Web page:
“Payments to State Grantees for Administrative Costs of Recovery Act Activities,” May 11, 2009 (OMB M-09-18).
Final Management Information Report
ED-OIG/X09M0002                                                                                       Page 22 of 49

out Single Audits and related audits to the extent that additional audit coverage was needed to
achieve accountability over Recovery Act programs.22

Leveraging Audit Resources Can Help Strengthen Oversight of Federal Grant Programs
Collaboration among Federal, State, and local audit agencies prior to and under the Recovery
Act could serve as models to help strengthen oversight of Federal grant programs and leverage
audit coverage. Although we performed Recovery Act audits in most States, our available
resources precluded us from performing detailed work in every State or at most of the
Department’s grant recipients and subrecipients. Recognizing this constraint, we leveraged
resources at the Federal, State, and local levels. For example, we coordinated our audit efforts
with GAO to minimize duplication and maximize audit coverage across the nation. Our
outreach activities with State and local audit agencies in 2009 supported the Act’s
accountability measures. We also shared our audit programs with these oversight agencies so
they could conduct similar work at Recovery Act recipients and subrecipients that our office
could not cover. To maximize the impact of available resources, the OIG will continue to
leverage its activities and resources with GAO and State and local oversight agencies to address
accountability challenges similar to those inherent in the Recovery Act.

Suggestions: Include Funding for State and Local Oversight. For future legislation like the
Recovery Act, we encourage the Department to work with Congress and OMB to provide
supplemental funds to State and local audit agencies to monitor and oversee new or
supplemental Federal funding provided to grant recipients and subrecipients.

Lesson: The Department Needs Alternative Processes for Oversight and
Monitoring For New or Temporary Grant Programs
Single Audits provide important oversight and monitoring information for ongoing education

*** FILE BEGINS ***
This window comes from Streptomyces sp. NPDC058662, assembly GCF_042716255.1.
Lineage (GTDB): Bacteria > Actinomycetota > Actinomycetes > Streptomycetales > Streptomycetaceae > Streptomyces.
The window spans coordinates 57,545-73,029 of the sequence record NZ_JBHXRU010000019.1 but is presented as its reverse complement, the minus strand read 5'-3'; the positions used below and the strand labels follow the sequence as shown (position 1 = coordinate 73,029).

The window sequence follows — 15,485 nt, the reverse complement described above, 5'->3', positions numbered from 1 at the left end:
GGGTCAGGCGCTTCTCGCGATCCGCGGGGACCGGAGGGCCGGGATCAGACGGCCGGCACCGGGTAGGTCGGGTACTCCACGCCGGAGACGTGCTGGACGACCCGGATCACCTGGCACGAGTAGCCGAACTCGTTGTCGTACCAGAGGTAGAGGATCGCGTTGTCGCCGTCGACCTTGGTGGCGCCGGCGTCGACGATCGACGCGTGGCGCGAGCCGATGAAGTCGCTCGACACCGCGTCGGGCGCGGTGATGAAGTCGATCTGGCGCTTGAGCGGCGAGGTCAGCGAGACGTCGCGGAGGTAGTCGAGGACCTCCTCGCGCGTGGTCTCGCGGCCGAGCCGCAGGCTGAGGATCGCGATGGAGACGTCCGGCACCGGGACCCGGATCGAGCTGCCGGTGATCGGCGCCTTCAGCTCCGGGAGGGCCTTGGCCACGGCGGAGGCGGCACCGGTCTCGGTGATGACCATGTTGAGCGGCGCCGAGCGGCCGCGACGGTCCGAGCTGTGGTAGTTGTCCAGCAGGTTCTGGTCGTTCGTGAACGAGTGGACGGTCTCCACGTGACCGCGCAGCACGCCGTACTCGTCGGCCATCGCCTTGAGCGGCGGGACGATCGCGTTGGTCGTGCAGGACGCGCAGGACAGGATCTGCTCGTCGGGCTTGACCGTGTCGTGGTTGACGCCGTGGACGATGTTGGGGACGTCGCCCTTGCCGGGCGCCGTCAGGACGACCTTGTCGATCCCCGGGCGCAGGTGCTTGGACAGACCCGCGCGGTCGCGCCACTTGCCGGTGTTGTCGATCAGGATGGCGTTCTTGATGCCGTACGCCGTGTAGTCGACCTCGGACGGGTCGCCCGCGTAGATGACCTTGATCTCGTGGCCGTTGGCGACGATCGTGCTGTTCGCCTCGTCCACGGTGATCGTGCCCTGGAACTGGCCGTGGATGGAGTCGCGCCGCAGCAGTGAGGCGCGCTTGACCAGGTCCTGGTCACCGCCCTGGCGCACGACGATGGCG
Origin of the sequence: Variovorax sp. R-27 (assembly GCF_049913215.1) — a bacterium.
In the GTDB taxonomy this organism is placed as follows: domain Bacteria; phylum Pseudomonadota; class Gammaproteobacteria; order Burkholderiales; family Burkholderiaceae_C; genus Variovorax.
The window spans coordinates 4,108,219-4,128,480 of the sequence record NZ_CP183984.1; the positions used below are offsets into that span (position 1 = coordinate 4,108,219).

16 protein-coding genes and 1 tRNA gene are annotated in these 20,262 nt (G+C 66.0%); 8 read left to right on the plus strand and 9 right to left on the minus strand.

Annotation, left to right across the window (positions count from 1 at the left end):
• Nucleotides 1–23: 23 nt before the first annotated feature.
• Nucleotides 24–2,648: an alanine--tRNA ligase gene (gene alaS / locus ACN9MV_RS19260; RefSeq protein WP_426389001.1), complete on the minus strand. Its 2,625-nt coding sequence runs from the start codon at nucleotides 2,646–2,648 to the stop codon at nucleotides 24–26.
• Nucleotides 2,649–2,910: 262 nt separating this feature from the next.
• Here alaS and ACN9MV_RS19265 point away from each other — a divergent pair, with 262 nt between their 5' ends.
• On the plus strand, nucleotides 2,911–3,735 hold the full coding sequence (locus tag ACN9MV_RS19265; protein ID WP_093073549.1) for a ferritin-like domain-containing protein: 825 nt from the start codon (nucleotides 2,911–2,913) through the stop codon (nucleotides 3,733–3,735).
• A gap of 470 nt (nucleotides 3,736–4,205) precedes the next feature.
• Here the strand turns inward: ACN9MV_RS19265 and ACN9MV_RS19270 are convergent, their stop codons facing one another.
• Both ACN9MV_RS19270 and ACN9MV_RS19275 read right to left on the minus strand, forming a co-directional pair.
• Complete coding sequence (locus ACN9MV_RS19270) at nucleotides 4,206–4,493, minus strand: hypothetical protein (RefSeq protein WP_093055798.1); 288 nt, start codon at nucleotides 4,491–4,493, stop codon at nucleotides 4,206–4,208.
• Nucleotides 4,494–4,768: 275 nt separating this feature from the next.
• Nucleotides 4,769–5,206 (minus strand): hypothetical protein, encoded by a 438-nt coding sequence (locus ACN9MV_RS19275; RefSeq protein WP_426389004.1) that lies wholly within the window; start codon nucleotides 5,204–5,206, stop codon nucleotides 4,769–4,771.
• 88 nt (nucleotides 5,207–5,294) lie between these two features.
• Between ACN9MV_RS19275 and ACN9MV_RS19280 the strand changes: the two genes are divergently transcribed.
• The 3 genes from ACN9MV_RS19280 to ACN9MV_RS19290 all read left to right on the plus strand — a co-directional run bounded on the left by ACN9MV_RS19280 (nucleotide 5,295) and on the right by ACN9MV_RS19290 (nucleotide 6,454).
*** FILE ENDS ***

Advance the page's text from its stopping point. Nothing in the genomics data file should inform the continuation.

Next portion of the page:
grant programs. Single Audits can provide important information on areas of weakness with
grantees or programs that help the department to target its monitoring and oversight activities.
However, when additional requirements are attached to temporary funding increases in
existing grant programs or when a new grant program is implemented, the Department’s ability
to make use of single audits can be limited because the results may not be available before all
or most program funds could be spent. Because of the lag time between when grant funds are
awarded and spent, and when Single Audit results are available, the Department may not be
able to use those results to inform its monitoring and technical assistance efforts. Further, this
lag time delays when temporarily funded programs can be incorporated into States’ Treasury-
State Agreements (TSAs), which address the proper timing of fund exchanges between the
Federal government and States.




22
  “Recovery Act: States’ and Localities’ Current and Planned Uses of Funds While Facing Fiscal Stresses,” July 8,
2009 (GAO-09-829).
Final Management Information Report
ED-OIG/X09M0002                                                                                     Page 23 of 49

Single Audits Results Were Not Available to Inform Initial Departmental Monitoring and
Assistance Efforts.
Results from prior Single Audits covering existing grant programs like Title I and IDEA helped the
Department and OIG identify potential internal control and compliance issues before SEAs and
LEAs began to spend significant amounts of Recovery Act funding. The Department used Single
Audit results to help target technical assistance and oversight and to identify potential problem
areas and high-risk recipients. We considered Single Audit findings as a risk factor when
determining the objectives and scope of our Recovery Act work and selecting SEAs and LEAs to
include in our reviews.

OMB, the Department, and OIG sought to provide timely and appropriate guidance and
instructions to incorporate Recovery Act programs into the Single Audit process. However, the
Single Audit process relies on audit reporting that occurs up to 9 months after the end of an
entity’s fiscal year, which could be too late to incorporate findings into the Department’s
oversight and monitoring efforts for temporary funding increases to existing grant programs or
new programs.

In October 2009, OMB initiated a voluntary Single Audit Internal Control Project for Recovery